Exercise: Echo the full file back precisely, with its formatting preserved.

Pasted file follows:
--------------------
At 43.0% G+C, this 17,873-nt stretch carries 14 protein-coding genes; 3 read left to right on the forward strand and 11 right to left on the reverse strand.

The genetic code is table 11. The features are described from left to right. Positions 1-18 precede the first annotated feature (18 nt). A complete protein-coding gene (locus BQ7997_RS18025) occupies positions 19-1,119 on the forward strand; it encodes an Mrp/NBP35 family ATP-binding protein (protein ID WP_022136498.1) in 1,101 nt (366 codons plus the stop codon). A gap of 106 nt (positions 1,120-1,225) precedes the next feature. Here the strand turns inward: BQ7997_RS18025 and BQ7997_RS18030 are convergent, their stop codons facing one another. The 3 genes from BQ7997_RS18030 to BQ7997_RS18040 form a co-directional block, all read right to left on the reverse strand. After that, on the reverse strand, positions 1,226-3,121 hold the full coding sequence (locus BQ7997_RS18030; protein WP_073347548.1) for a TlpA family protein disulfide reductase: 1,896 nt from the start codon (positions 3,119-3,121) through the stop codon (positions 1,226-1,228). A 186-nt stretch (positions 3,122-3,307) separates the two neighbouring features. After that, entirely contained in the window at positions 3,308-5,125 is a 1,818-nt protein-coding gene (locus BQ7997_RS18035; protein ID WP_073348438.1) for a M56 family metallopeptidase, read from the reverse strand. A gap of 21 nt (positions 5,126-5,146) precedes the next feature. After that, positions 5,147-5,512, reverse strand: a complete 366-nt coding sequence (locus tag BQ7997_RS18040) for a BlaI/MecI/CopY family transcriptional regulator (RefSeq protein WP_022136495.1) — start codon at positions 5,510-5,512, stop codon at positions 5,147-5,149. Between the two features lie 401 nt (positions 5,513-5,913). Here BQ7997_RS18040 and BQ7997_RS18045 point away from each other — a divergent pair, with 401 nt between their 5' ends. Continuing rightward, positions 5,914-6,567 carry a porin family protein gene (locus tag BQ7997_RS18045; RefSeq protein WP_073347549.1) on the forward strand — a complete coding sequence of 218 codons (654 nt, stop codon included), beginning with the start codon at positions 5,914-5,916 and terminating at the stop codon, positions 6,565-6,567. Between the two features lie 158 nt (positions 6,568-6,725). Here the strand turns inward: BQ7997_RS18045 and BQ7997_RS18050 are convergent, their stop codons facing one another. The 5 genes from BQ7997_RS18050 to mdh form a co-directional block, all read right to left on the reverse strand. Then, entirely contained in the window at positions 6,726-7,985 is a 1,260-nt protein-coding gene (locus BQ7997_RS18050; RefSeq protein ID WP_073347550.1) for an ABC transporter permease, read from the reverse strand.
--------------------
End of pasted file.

At 43.0% G+C, this 17,873-nt stretch carries 14 protein-coding genes; 3 read left to right on the forward strand and 11 right to left on the reverse strand.

The genetic code is table 11. The features are described from left to right. Positions 1-18 precede the first annotated feature (18 nt). A complete protein-coding gene (locus BQ7997_RS18025) occupies positions 19-1,119 on the forward strand; it encodes an Mrp/NBP35 family ATP-binding protein (protein ID WP_022136498.1) in 1,101 nt (366 codons plus the stop codon). A gap of 106 nt (positions 1,120-1,225) precedes the next feature. Here the strand turns inward: BQ7997_RS18025 and BQ7997_RS18030 are convergent, their stop codons facing one another. The 3 genes from BQ7997_RS18030 to BQ7997_RS18040 form a co-directional block, all read right to left on the reverse strand. After that, on the reverse strand, positions 1,226-3,121 hold the full coding sequence (locus BQ7997_RS18030; protein WP_073347548.1) for a TlpA family protein disulfide reductase: 1,896 nt from the start codon (positions 3,119-3,121) through the stop codon (positions 1,226-1,228). A 186-nt stretch (positions 3,122-3,307) separates the two neighbouring features. After that, entirely contained in the window at positions 3,308-5,125 is a 1,818-nt protein-coding gene (locus BQ7997_RS18035; protein ID WP_073348438.1) for a M56 family metallopeptidase, read from the reverse strand. A gap of 21 nt (positions 5,126-5,146) precedes the next feature. After that, positions 5,147-5,512, reverse strand: a complete 366-nt coding sequence (locus tag BQ7997_RS18040) for a BlaI/MecI/CopY family transcriptional regulator (RefSeq protein WP_022136495.1) — start codon at positions 5,510-5,512, stop codon at positions 5,147-5,149. Between the two features lie 401 nt (positions 5,513-5,913). Here BQ7997_RS18040 and BQ7997_RS18045 point away from each other — a divergent pair, with 401 nt between their 5' ends. Continuing rightward, positions 5,914-6,567 carry a porin family protein gene (locus tag BQ7997_RS18045; RefSeq protein WP_073347549.1) on the forward strand — a complete coding sequence of 218 codons (654 nt, stop codon included), beginning with the start codon at positions 5,914-5,916 and terminating at the stop codon, positions 6,565-6,567. Between the two features lie 158 nt (positions 6,568-6,725). Here the strand turns inward: BQ7997_RS18045 and BQ7997_RS18050 are convergent, their stop codons facing one another. The 5 genes from BQ7997_RS18050 to mdh form a co-directional block, all read right to left on the reverse strand. Then, entirely contained in the window at positions 6,726-7,985 is a 1,260-nt protein-coding gene (locus BQ7997_RS18050; RefSeq protein ID WP_073347550.1) for an ABC transporter permease, read from the reverse strand.